A Pelvic Floor Physical Therapist’s Perspective on Why Discussing Female (and Male) Anatomy is an Important Part of Raising Kids.
I started my Physical Therapy career in the world of sports medicine and orthopedics, but after the birth of my 2 children, I found a new calling in pelvic floor physical therapy. What really drew me to pelvic PT was how it married my passion for treating and educating patients. There was so much information that women were simply just never taught about their bodies, and I wanted to take part in changing that.
A New Calling
That’s exactly what I did! I shifted gears and became a pelvic PT. Since then, I have had the honor and privilege of treating hundreds of women. It has truly been a joy and a blessing for me. But one thing I have found that always makes me frustrated for my patients is that many of them “had no idea.” Some had no idea that your pelvic floor is a group of muscles and can be rehabilitated as such. Some had no idea how to track or understand their menstrual cycle. Some had no idea that sex should not be painful. And some …. some did not even realize that there is a “separate hole” for your urine.
I wish I could say I was making that last part up, but sadly I’m not. It is my belief that we as a society have done a disservice to ourselves as women, and I think it begins in childhood. Now don’t get me wrong, I think there are most certainly topics that are not appropriate for kids. However, I think shielding them from things like proper anatomical terminology, and education on what a period and puberty are can be detrimental in the long run.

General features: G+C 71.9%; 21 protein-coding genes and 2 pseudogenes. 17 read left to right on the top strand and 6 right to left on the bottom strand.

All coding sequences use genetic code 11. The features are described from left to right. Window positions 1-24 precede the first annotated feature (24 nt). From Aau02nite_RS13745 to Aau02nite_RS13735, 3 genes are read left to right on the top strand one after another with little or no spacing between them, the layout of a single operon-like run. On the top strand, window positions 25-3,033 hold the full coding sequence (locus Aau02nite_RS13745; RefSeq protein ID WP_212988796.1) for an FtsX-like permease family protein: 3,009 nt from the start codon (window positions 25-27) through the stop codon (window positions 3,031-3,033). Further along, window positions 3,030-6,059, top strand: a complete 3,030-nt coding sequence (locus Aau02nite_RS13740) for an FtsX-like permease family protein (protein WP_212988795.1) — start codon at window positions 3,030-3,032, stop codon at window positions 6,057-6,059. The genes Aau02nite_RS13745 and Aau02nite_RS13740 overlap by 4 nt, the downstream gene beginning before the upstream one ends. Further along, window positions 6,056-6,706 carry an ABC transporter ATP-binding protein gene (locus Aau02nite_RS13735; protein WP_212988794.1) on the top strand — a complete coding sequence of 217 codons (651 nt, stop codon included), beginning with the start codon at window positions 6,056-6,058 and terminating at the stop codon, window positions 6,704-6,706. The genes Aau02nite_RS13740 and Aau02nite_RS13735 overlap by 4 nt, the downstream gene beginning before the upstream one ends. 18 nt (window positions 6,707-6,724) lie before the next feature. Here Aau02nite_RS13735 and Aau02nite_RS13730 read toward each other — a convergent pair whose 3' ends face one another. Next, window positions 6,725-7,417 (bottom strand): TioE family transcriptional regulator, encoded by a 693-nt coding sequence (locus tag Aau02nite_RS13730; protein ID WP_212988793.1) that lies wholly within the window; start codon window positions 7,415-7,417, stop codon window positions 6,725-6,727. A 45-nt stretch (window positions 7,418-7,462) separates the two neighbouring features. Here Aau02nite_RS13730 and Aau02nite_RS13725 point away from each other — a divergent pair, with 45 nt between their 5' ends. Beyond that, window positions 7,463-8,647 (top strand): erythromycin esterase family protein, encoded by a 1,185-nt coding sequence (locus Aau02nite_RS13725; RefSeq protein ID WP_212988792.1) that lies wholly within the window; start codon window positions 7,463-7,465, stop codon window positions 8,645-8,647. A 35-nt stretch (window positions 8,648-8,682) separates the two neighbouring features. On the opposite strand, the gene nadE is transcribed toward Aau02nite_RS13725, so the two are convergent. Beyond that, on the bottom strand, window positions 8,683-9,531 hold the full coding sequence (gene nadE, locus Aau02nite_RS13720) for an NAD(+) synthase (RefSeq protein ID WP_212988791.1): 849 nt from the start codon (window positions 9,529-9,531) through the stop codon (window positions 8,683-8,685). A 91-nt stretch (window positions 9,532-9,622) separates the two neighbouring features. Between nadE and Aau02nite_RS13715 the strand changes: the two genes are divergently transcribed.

I Probably Sound Crazy But Hear Me Out: My Justifications For Early Education On Sensitive Topics
1. To Protect Them:
I’ll start by saying that most of my husband’s family are police officers or former police officers. And many times throughout our marriage they have provided advice from years of experience. One piece of advice that will stick with me until the day I die is when my brother-in-law told me “You have to teach the kids that it’s a vagina and a penis. Don’t use nicknames.” I already planned to do so, but when he said this I asked why. And his response made my stomach churn. “God forbid they ever become victim to a sexual predator, it is extremely hard for us to prove anything unless the child specifically says “He touched my vagina or he touched my penis.” If they say something like “He touched my noonie, or he touched my wee wee,” we can’t prove what that means.” Now, I pray to God every night that we are NEVER in that situation. But if we are, I surely would want the perpetrator to be convicted.
To remove the shame:
When we create nicknames for the vagina and penis, it can imply that the anatomically correct terminology is somehow “bad” or inappropriate. It can make patients (especially young ones) apprehensive to seek help when something is amiss in those areas, and be ashamed to discuss these things. But in truth, these are just scientific / anatomical names, and therefore not inappropriate or shameful at all. Calling these body parts what they are from the start can help make conversations about these areas more comfortable in the future, and may help your kids be more willing to discuss questions or concerns they have.
3. To make them feel less afraid: